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I have been working on an IoT project where I developed the backend and have been maintaining it since then.

So, the idea was to receive sensor data from all the devices (around 200 and counting) and then store these sensor data in a PostGreSQL server.

In the initial code, I created each new connection for each payload. For a few hundred devices, that works fine. However, if there are many more devices, it can create a bottleneck and at some point the Postgres database may not be able to handle it.

So, we see, it is all about a scaling issue when considering new connection for each payload. To avoid that, we can create connection pools so that we use one connection for storing data for a number of received payloads.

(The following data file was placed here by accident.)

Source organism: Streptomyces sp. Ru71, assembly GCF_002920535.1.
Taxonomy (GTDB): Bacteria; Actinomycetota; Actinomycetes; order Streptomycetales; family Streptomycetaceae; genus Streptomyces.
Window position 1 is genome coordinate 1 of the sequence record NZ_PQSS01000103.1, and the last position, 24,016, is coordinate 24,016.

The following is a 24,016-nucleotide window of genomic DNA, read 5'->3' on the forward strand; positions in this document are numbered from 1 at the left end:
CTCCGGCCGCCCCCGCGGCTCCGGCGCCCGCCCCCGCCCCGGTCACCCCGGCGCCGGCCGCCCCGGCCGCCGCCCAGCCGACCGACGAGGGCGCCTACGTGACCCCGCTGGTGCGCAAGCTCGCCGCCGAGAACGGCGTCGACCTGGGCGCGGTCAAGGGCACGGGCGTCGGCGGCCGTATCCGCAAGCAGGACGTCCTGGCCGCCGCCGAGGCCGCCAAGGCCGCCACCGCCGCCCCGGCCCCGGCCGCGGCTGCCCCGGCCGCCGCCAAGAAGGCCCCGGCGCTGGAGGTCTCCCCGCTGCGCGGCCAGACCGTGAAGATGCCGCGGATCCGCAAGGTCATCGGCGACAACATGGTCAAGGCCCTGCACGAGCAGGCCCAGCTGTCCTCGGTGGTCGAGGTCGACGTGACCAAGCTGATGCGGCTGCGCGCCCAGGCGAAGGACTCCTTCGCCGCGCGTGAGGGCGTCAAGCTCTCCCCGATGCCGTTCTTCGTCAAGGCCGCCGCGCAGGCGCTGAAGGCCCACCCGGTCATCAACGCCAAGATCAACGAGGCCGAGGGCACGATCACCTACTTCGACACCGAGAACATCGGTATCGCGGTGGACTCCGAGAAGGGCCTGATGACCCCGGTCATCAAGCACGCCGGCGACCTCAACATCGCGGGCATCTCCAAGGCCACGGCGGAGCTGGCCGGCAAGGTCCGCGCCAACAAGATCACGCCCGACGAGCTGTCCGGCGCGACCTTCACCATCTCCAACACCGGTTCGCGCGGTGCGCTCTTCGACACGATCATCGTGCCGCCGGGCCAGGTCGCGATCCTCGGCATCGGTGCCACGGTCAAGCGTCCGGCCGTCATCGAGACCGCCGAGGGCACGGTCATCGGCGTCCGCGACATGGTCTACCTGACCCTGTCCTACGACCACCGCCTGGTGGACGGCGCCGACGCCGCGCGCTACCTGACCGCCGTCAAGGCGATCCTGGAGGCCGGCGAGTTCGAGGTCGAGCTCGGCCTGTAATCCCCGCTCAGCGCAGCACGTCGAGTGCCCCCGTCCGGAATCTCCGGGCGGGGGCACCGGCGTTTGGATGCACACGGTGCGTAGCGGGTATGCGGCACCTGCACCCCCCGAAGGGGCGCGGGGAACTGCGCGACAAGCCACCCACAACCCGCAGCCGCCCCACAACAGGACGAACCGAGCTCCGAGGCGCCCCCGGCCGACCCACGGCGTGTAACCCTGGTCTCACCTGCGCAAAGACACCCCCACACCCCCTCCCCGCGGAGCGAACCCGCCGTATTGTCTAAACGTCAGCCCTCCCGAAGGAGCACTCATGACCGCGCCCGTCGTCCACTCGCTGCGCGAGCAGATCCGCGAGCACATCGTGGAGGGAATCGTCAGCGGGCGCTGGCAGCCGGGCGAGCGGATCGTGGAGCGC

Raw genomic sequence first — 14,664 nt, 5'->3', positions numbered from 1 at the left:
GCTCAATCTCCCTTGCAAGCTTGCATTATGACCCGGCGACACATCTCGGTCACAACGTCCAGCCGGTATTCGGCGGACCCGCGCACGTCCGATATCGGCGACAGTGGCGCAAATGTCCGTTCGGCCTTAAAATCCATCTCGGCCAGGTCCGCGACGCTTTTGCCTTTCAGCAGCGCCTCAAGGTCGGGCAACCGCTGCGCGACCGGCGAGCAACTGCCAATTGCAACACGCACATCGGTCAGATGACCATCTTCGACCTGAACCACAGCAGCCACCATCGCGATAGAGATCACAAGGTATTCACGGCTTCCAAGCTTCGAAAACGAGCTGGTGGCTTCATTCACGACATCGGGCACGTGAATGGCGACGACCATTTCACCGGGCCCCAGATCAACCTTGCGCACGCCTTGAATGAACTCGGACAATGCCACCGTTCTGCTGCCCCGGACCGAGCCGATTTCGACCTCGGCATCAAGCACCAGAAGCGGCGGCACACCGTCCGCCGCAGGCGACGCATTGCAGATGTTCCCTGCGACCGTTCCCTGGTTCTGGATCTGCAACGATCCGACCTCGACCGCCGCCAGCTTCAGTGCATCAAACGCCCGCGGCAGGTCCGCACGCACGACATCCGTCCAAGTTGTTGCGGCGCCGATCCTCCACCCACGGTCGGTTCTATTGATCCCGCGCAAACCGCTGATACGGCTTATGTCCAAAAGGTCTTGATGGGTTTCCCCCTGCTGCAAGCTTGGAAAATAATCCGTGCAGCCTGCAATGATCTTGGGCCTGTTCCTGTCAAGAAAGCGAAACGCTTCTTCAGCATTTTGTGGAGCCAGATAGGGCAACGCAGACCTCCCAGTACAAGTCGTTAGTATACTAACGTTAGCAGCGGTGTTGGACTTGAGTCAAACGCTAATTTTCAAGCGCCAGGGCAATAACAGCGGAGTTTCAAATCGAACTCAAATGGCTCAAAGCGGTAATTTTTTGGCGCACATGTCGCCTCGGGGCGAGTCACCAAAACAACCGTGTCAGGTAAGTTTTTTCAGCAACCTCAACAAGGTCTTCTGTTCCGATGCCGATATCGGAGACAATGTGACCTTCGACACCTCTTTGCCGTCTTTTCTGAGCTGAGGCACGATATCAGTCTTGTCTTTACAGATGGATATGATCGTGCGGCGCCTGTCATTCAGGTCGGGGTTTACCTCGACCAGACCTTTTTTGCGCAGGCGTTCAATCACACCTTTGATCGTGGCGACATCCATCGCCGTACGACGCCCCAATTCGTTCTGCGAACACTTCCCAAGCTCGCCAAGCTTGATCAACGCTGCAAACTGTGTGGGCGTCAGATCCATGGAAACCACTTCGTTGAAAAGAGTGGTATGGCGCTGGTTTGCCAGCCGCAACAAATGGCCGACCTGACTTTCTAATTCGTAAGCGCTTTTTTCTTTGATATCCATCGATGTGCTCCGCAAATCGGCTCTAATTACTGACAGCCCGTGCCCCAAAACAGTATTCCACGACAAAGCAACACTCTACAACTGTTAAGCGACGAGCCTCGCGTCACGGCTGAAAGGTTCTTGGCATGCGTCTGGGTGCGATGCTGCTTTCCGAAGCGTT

Here’s a sample code to create a connection pool using the psycopg2 module.

import psycopg2
from psycopg2 import pool

# Initialize the connection pool
conn_pool = pool.SimpleConnectionPool(

# Function to get a connection from the pool
def get_conn():
    return conn_pool.getconn()

# Function to release a connection back to the pool
def release_conn(conn):

# Example usage
def main():
    conn = get_conn()
    cur = conn.cursor()
    cur.execute('SELECT * FROM mytable')
    result = cur.fetchall()

Just one note here. You may face an error if you directly use psycopg2.pool. I do not know exactly why, it seems like psycopg2.pool doesn’t work by design.

To avoid that error, directly import pool from the module and then use it. You can find the issue discussion here.


  1. https://pynative.com/psycopg2-python-postgresql-connection-pooling/
  2. https://github.com/psycopg/psycopg2/issues/582

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